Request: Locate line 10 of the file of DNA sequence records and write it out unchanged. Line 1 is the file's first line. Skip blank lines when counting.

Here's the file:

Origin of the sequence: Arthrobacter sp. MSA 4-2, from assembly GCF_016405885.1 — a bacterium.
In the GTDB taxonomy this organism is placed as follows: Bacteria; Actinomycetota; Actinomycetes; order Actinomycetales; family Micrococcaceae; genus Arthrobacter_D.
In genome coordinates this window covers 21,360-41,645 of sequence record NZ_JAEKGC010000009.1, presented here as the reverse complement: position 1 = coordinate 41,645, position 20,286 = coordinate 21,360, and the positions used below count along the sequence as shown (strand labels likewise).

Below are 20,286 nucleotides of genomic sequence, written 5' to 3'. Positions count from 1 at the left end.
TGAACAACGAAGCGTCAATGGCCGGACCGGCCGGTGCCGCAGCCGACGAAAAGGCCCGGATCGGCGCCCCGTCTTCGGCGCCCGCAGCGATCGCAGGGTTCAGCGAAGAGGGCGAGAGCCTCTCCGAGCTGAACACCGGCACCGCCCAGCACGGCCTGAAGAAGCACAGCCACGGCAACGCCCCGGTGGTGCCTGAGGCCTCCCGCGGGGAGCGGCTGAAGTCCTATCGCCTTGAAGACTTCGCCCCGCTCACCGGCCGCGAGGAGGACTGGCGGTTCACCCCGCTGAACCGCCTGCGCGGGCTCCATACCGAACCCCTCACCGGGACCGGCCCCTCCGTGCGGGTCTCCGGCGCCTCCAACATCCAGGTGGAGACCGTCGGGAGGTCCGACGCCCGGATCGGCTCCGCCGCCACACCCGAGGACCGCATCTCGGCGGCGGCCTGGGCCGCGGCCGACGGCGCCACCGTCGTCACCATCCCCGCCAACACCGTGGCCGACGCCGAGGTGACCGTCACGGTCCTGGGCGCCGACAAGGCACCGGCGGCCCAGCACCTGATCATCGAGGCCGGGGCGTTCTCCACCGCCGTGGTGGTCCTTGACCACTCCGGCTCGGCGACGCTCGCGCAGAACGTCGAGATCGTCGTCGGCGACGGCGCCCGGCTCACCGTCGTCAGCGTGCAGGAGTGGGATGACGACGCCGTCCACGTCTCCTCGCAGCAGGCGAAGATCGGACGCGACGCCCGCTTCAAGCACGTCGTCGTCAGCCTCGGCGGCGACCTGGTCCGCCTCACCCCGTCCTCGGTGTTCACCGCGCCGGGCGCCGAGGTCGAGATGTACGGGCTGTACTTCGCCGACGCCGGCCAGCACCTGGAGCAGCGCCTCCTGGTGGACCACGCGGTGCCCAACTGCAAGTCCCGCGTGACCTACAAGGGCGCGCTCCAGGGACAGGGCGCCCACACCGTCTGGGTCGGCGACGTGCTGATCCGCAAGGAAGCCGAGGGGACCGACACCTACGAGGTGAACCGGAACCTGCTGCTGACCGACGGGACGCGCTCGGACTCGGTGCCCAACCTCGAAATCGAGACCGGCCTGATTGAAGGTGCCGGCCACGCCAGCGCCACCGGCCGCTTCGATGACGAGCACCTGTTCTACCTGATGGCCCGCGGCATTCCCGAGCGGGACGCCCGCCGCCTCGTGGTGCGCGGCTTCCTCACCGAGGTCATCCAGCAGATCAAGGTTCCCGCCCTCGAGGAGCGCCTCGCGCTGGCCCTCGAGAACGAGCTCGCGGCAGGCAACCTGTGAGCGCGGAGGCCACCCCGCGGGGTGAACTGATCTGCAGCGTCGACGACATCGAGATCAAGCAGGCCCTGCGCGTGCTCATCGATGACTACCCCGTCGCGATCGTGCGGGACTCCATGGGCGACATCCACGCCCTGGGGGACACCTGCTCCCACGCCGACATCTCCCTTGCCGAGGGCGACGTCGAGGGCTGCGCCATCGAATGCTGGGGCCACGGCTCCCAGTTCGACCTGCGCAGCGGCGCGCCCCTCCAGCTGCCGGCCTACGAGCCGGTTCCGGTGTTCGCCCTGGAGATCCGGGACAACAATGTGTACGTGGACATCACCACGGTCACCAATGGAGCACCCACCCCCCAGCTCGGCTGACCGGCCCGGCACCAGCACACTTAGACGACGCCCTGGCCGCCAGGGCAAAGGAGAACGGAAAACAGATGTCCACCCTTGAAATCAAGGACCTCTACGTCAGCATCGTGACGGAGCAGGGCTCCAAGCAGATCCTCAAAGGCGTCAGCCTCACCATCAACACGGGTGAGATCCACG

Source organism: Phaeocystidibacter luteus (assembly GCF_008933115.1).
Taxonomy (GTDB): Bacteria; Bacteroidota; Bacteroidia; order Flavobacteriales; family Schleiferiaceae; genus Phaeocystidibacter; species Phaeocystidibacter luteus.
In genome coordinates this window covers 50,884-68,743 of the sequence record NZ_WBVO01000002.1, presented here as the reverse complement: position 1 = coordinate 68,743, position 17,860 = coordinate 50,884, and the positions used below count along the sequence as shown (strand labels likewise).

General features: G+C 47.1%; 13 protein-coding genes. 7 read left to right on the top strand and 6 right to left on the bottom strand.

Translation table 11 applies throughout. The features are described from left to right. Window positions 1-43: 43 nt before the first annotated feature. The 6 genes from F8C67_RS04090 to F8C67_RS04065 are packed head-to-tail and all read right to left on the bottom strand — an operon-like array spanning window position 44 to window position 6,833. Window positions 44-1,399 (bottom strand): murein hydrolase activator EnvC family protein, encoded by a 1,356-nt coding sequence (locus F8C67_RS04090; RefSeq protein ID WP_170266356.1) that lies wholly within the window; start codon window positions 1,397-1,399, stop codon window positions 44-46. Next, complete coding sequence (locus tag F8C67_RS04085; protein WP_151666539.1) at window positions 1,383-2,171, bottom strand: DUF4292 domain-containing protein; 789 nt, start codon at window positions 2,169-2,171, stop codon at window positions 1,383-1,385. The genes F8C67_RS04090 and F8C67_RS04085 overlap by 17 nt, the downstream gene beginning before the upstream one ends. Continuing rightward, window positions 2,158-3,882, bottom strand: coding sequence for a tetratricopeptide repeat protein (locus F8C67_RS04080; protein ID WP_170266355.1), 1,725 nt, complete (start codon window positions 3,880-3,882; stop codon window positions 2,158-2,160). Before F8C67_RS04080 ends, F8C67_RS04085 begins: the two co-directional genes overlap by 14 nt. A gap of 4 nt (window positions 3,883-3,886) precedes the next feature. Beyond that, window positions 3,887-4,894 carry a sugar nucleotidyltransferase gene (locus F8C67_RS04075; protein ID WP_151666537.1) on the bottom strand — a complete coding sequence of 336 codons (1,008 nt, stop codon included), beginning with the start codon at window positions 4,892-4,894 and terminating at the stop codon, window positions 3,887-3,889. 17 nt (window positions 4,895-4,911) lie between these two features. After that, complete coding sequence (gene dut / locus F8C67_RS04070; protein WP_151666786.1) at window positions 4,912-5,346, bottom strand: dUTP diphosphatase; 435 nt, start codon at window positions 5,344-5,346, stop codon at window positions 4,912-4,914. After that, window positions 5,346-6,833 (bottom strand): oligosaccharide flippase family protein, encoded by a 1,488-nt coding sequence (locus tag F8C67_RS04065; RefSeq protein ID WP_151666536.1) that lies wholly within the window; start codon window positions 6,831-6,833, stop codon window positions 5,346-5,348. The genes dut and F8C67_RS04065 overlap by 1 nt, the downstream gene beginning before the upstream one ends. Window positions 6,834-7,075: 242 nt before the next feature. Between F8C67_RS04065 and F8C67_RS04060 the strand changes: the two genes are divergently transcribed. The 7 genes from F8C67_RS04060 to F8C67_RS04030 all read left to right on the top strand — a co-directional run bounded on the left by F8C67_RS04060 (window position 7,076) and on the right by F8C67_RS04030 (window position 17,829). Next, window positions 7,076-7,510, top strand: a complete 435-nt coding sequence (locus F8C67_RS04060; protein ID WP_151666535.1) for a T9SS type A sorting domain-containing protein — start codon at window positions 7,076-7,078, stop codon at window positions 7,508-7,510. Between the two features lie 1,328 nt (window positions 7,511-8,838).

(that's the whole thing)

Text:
Translation table 11 applies throughout. The features are described from left to right. Window positions 1-43: 43 nt before the first annotated feature. The 6 genes from F8C67_RS04090 to F8C67_RS04065 are packed head-to-tail and all read right to left on the bottom strand — an operon-like array spanning window position 44 to window position 6,833. Window positions 44-1,399 (bottom strand): murein hydrolase activator EnvC family protein, encoded by a 1,356-nt coding sequence (locus F8C67_RS04090; RefSeq protein ID WP_170266356.1) that lies wholly within the window; start codon window positions 1,397-1,399, stop codon window positions 44-46. Next, complete coding sequence (locus tag F8C67_RS04085; protein WP_151666539.1) at window positions 1,383-2,171, bottom strand: DUF4292 domain-containing protein; 789 nt, start codon at window positions 2,169-2,171, stop codon at window positions 1,383-1,385. The genes F8C67_RS04090 and F8C67_RS04085 overlap by 17 nt, the downstream gene beginning before the upstream one ends. Continuing rightward, window positions 2,158-3,882, bottom strand: coding sequence for a tetratricopeptide repeat protein (locus F8C67_RS04080; protein ID WP_170266355.1), 1,725 nt, complete (start codon window positions 3,880-3,882; stop codon window positions 2,158-2,160). Before F8C67_RS04080 ends, F8C67_RS04085 begins: the two co-directional genes overlap by 14 nt. A gap of 4 nt (window positions 3,883-3,886) precedes the next feature. Beyond that, window positions 3,887-4,894 carry a sugar nucleotidyltransferase gene (locus F8C67_RS04075; protein ID WP_151666537.1) on the bottom strand — a complete coding sequence of 336 codons (1,008 nt, stop codon included), beginning with the start codon at window positions 4,892-4,894 and terminating at the stop codon, window positions 3,887-3,889. 17 nt (window positions 4,895-4,911) lie between these two features. After that, complete coding sequence (gene dut / locus F8C67_RS04070; protein WP_151666786.1) at window positions 4,912-5,346, bottom strand: dUTP diphosphatase; 435 nt, start codon at window positions 5,344-5,346, stop codon at window positions 4,912-4,914. After that, window positions 5,346-6,833 (bottom strand): oligosaccharide flippase family protein, encoded by a 1,488-nt coding sequence (locus tag F8C67_RS04065; RefSeq protein ID WP_151666536.1) that lies wholly within the window; start codon window positions 6,831-6,833, stop codon window positions 5,346-5,348. The genes dut and F8C67_RS04065 overlap by 1 nt, the downstream gene beginning before the upstream one ends. Window positions 6,834-7,075: 242 nt before the next feature. Between F8C67_RS04065 and F8C67_RS04060 the strand changes: the two genes are divergently transcribed. The 7 genes from F8C67_RS04060 to F8C67_RS04030 all read left to right on the top strand — a co-directional run bounded on the left by F8C67_RS04060 (window position 7,076) and on the right by F8C67_RS04030 (window position 17,829). Next, window positions 7,076-7,510, top strand: a complete 435-nt coding sequence (locus F8C67_RS04060; protein ID WP_151666535.1) for a T9SS type A sorting domain-containing protein — start codon at window positions 7,076-7,078, stop codon at window positions 7,508-7,510. Between the two features lie 1,328 nt (window positions 7,511-8,838).